Isnít Nash Harvey a bad boy?
Itís not so much that heís bad. I would describe him as having romantic attention-deficit disorder. Heís a chronic charmer and where that leads is to bedding these women, whereas I think bad boys, from the outset, might dispense with the wining and dining.

Have you known many ladiesí men?
No, but people think I must have. They particularly hope there has been at least one good juicy Nash Harvey in my life. And Iím embarrassed to say how easily he came to me as a character and that I really enjoyed being inside the head of this silver-tongued seducer. Itís much more fun to do the bad character than the good character. Itís part of my job. If I were an actor, I would like to play the difficult people. The brats. The prima donnas.

Do women tell you about the Nash Harveys in their lives?
Iím much more likely to hear from people who say, ĎOh, my mother was one of three sisters and they all lived togetherí or ĎI lived with three aunts.í There are lots of sisters out there, Iíve discovered, whoíve formed their own parentless, functional families.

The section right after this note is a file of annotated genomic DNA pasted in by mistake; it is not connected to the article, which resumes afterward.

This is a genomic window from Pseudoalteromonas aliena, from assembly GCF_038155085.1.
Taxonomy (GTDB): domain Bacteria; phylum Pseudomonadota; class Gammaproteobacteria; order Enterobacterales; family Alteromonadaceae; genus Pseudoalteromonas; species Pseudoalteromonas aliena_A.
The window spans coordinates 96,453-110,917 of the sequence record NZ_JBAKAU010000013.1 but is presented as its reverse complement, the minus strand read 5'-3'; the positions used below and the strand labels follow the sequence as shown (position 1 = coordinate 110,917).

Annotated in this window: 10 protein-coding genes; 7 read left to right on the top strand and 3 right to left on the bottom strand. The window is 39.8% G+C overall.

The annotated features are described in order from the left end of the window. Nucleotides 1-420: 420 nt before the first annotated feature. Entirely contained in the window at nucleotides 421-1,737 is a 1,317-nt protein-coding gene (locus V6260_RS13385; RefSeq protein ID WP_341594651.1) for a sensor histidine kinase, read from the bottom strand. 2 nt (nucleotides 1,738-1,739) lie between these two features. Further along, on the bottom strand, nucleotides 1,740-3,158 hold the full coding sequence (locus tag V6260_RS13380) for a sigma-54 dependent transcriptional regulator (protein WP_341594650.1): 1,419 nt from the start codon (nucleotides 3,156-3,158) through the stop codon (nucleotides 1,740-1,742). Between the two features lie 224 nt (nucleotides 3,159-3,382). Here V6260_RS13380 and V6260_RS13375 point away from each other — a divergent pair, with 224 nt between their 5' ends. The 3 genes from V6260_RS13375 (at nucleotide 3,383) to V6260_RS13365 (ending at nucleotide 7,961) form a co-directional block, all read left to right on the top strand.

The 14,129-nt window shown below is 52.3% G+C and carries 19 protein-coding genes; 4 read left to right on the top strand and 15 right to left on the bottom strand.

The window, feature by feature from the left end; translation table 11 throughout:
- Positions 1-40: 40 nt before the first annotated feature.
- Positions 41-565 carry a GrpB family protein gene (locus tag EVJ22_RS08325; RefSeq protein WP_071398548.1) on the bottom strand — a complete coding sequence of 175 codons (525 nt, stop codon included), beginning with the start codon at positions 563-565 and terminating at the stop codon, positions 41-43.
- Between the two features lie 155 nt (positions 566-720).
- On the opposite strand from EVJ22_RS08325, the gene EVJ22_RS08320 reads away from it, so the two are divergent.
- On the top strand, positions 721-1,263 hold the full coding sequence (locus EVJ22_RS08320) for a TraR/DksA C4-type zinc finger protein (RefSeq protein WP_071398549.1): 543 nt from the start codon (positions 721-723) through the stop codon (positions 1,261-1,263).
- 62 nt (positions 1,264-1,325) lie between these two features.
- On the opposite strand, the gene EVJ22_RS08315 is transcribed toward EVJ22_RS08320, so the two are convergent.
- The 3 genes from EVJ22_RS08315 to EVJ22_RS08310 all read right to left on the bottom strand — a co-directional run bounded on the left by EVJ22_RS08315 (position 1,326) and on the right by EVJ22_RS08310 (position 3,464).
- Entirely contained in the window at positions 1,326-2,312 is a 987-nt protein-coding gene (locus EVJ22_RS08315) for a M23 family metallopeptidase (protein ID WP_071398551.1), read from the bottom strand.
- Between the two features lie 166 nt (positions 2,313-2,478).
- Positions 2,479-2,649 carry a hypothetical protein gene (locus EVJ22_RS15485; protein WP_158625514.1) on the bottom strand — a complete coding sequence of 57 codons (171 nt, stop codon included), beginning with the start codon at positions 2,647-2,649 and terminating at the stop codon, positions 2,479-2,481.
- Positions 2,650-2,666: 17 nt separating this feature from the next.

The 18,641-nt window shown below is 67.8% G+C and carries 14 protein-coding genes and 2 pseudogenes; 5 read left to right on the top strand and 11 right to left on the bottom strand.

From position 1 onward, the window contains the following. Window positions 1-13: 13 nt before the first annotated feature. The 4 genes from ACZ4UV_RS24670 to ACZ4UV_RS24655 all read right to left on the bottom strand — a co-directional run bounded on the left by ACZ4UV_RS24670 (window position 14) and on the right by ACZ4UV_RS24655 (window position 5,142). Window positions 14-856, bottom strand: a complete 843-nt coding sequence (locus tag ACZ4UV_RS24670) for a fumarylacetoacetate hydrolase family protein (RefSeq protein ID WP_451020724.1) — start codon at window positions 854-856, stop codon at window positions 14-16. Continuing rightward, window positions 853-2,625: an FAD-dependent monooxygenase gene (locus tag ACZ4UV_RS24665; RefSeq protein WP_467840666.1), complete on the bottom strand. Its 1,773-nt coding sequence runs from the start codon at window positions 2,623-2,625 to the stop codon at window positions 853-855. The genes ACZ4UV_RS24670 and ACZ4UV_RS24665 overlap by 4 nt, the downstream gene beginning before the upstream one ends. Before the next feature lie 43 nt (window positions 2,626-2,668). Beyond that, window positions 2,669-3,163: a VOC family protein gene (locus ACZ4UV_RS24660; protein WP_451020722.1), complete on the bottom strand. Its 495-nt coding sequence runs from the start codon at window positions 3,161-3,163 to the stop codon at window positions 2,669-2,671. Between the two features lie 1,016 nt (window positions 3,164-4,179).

What other stories do women tell you?
The broken-engagement story. Recently I heard about a woman in Massachusetts, and the man came back 30 years later and they married. I donít want to say the exact town. Many women have had an old boyfriend who came back.

What happens when the old boyfriend returns? Itís a common female fantasy.
The ones I hear about are generally where the relationship suffered a hiccup. My sisterís married to her high-school sweetheart. They broke up after the prom. My future brother-in-law decided in that male way that they were both going off to college and he didnít want to get serious. Of course my sister had the last laugh because he came back and theyíve been married for 30 years.